It All started with an idea:
Mrs. Carrie Simpson of Honea Path Middle School approached me with an idea about a month and a half ago. She wanted her sixth grade math students to be able to use iPads to complete a review scavenger hunt around their school. I have used ActivExpressions to complete scavenger hunts before, but never iPads.
We began searching online to try and find what she was describing, or perhaps directions from someone who had done this activity before, but we were unable to find exactly what she was envisioning. The only type of QR code scavenger hunts we could find required students to simply write their answers on a piece of notebook paper for the teacher to check later. We wanted our students to have to enter the correct answer to get the next clue--thus ensuring they were getting the answer correct and making this activity worthwhile, while also keeping the teacher from having to monitor students as well as check papers at the same time. Unable to find what we wanted, I turned to my husband Matt, a computer science major at Clemson University, for help.
Matt to the rescue!
Matt was able to program a QR code scavenger hunt for us! Using Weebly, Carrie used Matt's program to enter the review questions and create the QR codes. It's a little tricky, but she wanted to practice creating it because she'd like for her honor students to create one in the future.
The hunt went great! Mrs. Simpson started each group of students (they worked in pairs) at a different location around the school. Students simply had to scan the QR code located in that section to get the question. They would work it out and enter their answer. Correct answers would display the clue to the next location. Students knew to go back into the classroom once they ended back where they started. Students were excited to be out of the classroom, and the competitive nature of the hunt kept them quiet, as they didn't want others to overhear their answers. It also kept them on task, for if they played around and wasted time, they couldn't be first! Mrs. Simpson did have students record their work and answers in their journal, just so she could double check that they had actually been working and had gone to each station.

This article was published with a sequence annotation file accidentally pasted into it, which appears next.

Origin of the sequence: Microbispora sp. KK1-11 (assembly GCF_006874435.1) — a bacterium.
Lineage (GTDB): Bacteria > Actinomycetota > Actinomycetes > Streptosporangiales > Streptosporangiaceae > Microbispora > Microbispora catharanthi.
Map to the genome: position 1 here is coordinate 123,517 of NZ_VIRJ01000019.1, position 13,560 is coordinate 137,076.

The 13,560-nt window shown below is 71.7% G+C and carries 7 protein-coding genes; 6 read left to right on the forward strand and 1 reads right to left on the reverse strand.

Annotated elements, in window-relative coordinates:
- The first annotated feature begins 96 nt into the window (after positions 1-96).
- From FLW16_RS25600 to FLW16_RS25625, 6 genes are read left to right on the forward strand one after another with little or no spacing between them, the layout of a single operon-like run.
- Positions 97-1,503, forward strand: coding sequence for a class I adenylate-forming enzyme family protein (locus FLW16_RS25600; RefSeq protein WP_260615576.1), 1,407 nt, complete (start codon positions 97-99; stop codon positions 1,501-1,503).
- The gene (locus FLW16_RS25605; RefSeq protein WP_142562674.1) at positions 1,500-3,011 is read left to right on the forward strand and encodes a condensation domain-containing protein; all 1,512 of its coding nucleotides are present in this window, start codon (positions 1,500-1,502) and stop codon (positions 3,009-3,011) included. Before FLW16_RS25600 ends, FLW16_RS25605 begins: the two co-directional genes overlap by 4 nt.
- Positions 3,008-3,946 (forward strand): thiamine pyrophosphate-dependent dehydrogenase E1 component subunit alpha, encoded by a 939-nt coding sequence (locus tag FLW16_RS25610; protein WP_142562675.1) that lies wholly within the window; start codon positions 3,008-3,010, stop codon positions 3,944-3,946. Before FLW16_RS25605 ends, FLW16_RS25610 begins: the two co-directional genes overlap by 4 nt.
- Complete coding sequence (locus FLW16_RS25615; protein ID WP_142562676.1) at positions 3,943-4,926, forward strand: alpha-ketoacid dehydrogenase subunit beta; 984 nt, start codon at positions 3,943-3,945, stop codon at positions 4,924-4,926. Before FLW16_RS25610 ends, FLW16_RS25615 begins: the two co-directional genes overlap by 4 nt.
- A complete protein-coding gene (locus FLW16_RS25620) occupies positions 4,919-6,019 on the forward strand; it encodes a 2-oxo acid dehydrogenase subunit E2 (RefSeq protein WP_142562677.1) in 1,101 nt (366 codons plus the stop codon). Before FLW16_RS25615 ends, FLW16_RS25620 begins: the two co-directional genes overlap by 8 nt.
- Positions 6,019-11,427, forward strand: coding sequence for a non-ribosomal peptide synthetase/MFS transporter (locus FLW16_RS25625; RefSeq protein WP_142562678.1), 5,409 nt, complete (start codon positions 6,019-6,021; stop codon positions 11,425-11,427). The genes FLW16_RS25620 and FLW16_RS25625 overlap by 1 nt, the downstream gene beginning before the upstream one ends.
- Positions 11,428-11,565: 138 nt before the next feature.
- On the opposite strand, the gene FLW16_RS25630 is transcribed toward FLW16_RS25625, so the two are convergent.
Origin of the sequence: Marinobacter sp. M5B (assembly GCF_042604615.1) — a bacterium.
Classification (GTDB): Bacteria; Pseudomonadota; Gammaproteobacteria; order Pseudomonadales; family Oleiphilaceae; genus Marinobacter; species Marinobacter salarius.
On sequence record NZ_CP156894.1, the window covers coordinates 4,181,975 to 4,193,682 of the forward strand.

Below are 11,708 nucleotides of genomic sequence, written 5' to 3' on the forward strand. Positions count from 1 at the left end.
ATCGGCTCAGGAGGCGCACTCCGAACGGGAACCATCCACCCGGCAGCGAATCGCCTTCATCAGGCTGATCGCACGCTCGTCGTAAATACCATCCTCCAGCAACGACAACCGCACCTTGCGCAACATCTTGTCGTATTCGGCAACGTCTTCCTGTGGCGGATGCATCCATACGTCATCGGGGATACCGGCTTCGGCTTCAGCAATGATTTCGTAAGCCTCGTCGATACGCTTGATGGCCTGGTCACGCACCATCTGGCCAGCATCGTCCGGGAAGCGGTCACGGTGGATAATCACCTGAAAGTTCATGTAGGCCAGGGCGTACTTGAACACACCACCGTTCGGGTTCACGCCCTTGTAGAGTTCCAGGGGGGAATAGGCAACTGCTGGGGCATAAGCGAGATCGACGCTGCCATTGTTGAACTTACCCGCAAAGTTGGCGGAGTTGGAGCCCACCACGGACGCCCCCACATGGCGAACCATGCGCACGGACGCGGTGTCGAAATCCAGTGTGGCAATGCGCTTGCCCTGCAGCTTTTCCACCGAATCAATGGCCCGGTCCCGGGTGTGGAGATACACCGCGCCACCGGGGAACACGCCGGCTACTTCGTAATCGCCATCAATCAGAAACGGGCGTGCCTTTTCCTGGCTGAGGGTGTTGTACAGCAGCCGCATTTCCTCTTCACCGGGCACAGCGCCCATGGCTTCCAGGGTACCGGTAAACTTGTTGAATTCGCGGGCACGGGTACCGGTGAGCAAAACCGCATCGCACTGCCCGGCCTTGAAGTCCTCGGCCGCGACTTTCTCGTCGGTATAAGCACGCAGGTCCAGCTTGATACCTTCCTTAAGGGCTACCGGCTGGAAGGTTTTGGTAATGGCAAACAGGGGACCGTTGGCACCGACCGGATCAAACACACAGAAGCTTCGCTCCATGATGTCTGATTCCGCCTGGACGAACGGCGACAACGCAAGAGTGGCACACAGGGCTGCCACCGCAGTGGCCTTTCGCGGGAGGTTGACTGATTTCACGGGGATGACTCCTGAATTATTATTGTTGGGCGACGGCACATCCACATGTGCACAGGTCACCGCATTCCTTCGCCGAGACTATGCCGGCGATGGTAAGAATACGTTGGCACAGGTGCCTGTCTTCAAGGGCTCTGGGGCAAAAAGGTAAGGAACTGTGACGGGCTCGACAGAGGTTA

Absolutely! All you need to do is send me a list of around 10 review questions and where the questions will be placed. This would work for all grade levels--and you do not need an iPad! You'd just need devices that are capable of scanning a QR code (most cell phones have this feature). Let me know if you're interested in doing a project like this! It works great for review or extra practice.
There will always be that one student who will refuse to do as told. I would have the same questions, and maybe even a few extra, printed out in a worksheet. If they choose to not follow directions, then they get the same practice but from their desk.
Improve your parent-teacher communication by uploading your newsletter to your classroom website. Weebly is a free website creator that is super easy to use. This summer we held a technology workshop featuring Weebly, and some teachers have already created some pretty awesome sites! Check them out here:
Michael Hitch--6th Grade Social Studies
Patti Campbell--5th Grade ELA and Social Studies
Tracy Pruitt--5th Grade ELA and SS
Kerry Anderson--5th Grade ELA and SS and School Houses
You can also view my fourth grade website from last year.
We will have another weebly PD session soon (perhaps next month), but for those of you who cannot wait to dive in, here is a quick tutorial on how to upload your newsletter to your site.
My name is Beth Dabney. I
have been working in Anderson School District 2 for nine years. I was a fourth
grade math and science teacher at Belton Elementary School for the first seven
years of my career. I am looking forward to working with the amazing employees
of Anderson Two to implement different technologies to help enhance learning for